How combining data and outcomes can change the way we practice health care...
Apr 28, 2013
How Data Science Is Transforming Health Care by Tim O'Reilly, Mike Loukides, Julie Steele, and Colin Hill is not a large book... in fact, it's only 26 pages. But it's a solid 26 pages that makes the case for how health care can (and will) be transformed by the use of massive and detailed data on patients and outcomes. Given that you can download it for free on Amazon, there's no reason *not* to give it a read. It's enough to shift your view of how health care technology can be much more effective than it currently is...
Probably the most significant point made is how the combination of data on patients and outcomes can be combined to make drug therapy more targeted and efficient. Instead of having a drug that is 80% effective in patients, we can move to having a drug that is 100% effective in 80% of the patients, and we know not to travel down that path for the other 20% where it will fail. Learning how drugs interact with certain gene makeups can narrow down the most effective drug usage, and it can also come up with ties to other drugs that may not be considered for one particular condition, but that share certain characteristics that would make it useful in treating that condition.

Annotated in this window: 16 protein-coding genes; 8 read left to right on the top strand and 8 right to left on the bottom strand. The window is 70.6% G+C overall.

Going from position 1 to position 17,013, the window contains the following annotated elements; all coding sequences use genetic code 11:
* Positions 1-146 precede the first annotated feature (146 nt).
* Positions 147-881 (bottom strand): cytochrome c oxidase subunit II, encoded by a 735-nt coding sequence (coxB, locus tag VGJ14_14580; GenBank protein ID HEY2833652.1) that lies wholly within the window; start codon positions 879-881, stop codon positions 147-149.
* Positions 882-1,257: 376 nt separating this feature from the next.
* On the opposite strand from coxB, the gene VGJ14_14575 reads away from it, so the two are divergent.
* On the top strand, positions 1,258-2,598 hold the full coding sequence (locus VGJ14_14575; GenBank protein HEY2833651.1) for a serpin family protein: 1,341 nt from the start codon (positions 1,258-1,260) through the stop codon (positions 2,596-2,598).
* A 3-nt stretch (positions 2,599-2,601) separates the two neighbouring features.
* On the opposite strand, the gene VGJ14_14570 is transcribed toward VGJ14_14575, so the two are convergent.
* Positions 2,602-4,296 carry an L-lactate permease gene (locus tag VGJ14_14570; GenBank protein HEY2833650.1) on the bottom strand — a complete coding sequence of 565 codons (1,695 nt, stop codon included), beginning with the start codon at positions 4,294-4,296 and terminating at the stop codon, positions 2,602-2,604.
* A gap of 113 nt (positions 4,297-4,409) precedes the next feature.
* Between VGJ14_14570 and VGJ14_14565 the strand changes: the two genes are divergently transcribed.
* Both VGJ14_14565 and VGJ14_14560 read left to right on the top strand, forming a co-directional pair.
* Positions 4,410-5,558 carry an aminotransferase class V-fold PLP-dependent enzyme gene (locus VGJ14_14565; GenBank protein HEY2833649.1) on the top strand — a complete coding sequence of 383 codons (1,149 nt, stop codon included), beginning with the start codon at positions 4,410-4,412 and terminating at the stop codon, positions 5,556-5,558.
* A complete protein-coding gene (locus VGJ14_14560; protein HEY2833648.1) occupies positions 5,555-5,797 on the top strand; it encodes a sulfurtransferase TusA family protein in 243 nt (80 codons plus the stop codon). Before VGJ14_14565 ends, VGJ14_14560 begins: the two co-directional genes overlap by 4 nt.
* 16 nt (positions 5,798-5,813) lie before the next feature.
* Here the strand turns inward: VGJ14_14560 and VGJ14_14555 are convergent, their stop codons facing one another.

This ability to make sure drugs are effective also changes the behavior of pharmaceutical companies. We're starting to see costs and charges tied to effectiveness rather than just usage. Same with doctors... they're starting to be paid for outcomes, not standard cookie-cutter treatments that may or may not work for the "average" person.
Granted, at 26 pages, this book(let?) can't go into great depth and detail. But if you have any doubts as to how all the medical data you generate can help you down the road, this will get you thinking in a different direction.